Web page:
Use resources (which you should cite) to provide a brief 2-3 paragraph description of radio telescopes. As a starting point, you can find many useful links through the NASA educational pages (https://www.nasa.gov/offices/education/about/index.html).

Astronomers expanded the use of non-light parts of the electromagnetic spectrum to learn even more about Deep Space. X-rays and gamma rays have been studied to reveal cosmic processes and events never before recognized.
Use resources (which you should cite) to provide a brief 2-3 paragraph description of discoveries made using X-ray, gamma ray, and other wavelengths.

Building and Using Simple Telescopes

2009 marked the 400th anniversary of Galileo’s first exploration of Space with a telescope. In commemoration, a simplified replica of his instrument was developed. The Galileoscope, developed for the International Year of Astronomy 2009 and still going strong for the International Year of Light 2015, was a joint effort of the International Astronomical Union’s Galileoscope task group and the American Astronomical Society’s Telescope Kits & Optics Challenges working group, with educational support from the Astronomical Society of the Pacific.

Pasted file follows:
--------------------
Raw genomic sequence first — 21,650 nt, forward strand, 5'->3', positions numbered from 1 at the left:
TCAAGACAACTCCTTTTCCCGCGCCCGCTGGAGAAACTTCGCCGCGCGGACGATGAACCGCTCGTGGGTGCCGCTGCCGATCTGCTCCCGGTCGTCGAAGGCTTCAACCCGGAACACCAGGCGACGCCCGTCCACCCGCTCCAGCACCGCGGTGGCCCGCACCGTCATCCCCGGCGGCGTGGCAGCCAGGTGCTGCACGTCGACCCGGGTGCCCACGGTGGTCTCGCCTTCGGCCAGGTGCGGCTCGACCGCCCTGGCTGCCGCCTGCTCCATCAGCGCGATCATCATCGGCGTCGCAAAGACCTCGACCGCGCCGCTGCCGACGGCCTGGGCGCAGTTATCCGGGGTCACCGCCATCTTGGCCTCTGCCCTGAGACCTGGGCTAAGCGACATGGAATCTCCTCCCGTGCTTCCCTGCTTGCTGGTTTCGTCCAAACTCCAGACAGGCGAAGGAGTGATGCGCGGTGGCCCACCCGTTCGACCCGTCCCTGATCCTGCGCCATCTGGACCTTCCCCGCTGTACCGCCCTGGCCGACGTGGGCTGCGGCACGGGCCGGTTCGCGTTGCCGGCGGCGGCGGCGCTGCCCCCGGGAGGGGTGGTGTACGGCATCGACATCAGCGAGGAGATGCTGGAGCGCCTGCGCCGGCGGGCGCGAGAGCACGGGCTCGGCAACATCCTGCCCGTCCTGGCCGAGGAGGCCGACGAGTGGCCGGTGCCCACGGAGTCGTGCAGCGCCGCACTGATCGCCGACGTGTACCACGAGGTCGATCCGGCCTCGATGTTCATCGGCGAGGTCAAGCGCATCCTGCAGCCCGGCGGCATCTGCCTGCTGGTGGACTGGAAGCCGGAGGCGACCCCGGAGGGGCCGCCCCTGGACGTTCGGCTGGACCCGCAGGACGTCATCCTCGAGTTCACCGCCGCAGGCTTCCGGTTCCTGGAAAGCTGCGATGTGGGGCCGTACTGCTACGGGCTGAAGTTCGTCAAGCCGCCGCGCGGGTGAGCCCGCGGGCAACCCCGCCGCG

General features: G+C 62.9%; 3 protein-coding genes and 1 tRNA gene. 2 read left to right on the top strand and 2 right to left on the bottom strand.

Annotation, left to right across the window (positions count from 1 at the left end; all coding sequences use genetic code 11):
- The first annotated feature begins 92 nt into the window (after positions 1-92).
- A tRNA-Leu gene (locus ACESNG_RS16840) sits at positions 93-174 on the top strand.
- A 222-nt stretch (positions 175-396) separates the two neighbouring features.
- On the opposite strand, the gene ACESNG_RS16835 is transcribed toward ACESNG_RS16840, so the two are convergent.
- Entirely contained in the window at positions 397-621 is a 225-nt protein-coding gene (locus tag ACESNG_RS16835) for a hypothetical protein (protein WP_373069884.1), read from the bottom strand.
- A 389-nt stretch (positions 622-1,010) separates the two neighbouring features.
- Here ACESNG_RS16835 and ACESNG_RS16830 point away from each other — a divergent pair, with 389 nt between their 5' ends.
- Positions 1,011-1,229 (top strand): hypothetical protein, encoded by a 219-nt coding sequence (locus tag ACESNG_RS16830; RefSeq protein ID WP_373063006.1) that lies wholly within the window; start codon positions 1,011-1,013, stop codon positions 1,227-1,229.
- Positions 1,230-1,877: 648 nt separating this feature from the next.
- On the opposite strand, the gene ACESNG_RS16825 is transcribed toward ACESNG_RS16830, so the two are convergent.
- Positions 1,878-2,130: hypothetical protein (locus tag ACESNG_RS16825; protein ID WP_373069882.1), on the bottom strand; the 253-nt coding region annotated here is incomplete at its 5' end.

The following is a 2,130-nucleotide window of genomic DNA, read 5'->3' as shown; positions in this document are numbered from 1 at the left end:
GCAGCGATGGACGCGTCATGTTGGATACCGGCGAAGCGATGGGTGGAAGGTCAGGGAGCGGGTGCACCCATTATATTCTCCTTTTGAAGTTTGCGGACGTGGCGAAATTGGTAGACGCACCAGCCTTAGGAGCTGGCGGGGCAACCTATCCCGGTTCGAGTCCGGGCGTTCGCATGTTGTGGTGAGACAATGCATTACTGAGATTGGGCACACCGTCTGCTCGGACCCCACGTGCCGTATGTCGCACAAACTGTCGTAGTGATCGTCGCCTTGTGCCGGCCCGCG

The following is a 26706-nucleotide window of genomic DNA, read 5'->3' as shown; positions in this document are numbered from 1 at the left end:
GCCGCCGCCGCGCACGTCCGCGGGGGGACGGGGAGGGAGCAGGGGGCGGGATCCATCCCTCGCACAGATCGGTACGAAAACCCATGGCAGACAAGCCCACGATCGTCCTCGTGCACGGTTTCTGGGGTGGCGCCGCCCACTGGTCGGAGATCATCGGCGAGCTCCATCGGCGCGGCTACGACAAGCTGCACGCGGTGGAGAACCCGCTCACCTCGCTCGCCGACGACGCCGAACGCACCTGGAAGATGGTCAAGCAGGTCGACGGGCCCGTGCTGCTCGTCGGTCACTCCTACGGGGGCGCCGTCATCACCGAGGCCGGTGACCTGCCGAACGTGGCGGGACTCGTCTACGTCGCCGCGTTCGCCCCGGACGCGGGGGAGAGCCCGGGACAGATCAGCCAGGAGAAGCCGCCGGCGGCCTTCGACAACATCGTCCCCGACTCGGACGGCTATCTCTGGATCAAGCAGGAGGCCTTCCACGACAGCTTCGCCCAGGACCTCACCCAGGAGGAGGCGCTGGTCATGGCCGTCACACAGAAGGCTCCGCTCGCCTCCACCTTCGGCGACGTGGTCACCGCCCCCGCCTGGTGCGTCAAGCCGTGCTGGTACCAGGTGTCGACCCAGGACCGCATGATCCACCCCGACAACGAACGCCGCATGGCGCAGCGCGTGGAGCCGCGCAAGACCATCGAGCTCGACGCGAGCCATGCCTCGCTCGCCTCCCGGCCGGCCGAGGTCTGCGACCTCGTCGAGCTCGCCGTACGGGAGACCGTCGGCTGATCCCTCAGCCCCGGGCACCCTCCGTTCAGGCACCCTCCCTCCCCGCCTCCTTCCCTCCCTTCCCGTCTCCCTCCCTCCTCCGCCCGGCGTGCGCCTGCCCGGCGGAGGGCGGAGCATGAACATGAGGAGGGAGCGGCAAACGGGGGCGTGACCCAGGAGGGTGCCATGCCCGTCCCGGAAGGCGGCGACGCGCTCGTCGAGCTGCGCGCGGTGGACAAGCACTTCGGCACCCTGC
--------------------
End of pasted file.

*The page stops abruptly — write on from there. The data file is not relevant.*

Galileoscope kits can be ordered through http://galileoscope.org/.

Obtain a Galileoscope or other simple optical telescope and explore possible uses with students for your classes. Describe several important points that you should consider if you were to incorporate this type of activity into your curriculum.

Examples of Regents Exam Questions

Explore recent Physical Setting/Earth Science exams (http://www.nysedregents.org/EarthScience/) for test items related to this topic. List 3 or 4 questions from recent exams (Year-Number) and explain what information students would need to answer them correctly.